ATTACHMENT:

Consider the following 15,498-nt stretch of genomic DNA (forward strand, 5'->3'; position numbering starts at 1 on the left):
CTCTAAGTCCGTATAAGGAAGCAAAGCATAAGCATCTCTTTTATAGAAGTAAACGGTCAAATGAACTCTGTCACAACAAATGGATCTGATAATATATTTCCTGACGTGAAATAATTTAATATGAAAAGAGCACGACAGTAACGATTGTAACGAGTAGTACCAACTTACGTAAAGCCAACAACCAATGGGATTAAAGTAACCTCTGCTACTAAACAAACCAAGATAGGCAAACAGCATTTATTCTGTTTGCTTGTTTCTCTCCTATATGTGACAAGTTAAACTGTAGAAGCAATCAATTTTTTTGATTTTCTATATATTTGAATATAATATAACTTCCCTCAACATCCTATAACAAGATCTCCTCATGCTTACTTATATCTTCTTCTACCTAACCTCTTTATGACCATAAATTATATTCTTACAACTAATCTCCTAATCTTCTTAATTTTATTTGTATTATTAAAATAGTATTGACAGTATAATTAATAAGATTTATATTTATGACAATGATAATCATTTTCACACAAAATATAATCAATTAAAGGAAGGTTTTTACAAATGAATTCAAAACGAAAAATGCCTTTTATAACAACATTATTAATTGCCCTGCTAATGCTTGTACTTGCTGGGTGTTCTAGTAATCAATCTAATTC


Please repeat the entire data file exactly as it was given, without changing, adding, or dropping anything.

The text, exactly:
Consider the following 15,498-nt stretch of genomic DNA (forward strand, 5'->3'; position numbering starts at 1 on the left):
CTCTAAGTCCGTATAAGGAAGCAAAGCATAAGCATCTCTTTTATAGAAGTAAACGGTCAAATGAACTCTGTCACAACAAATGGATCTGATAATATATTTCCTGACGTGAAATAATTTAATATGAAAAGAGCACGACAGTAACGATTGTAACGAGTAGTACCAACTTACGTAAAGCCAACAACCAATGGGATTAAAGTAACCTCTGCTACTAAACAAACCAAGATAGGCAAACAGCATTTATTCTGTTTGCTTGTTTCTCTCCTATATGTGACAAGTTAAACTGTAGAAGCAATCAATTTTTTTGATTTTCTATATATTTGAATATAATATAACTTCCCTCAACATCCTATAACAAGATCTCCTCATGCTTACTTATATCTTCTTCTACCTAACCTCTTTATGACCATAAATTATATTCTTACAACTAATCTCCTAATCTTCTTAATTTTATTTGTATTATTAAAATAGTATTGACAGTATAATTAATAAGATTTATATTTATGACAATGATAATCATTTTCACACAAAATATAATCAATTAAAGGAAGGTTTTTACAAATGAATTCAAAACGAAAAATGCCTTTTATAACAACATTATTAATTGCCCTGCTAATGCTTGTACTTGCTGGGTGTTCTAGTAATCAATCTAATTC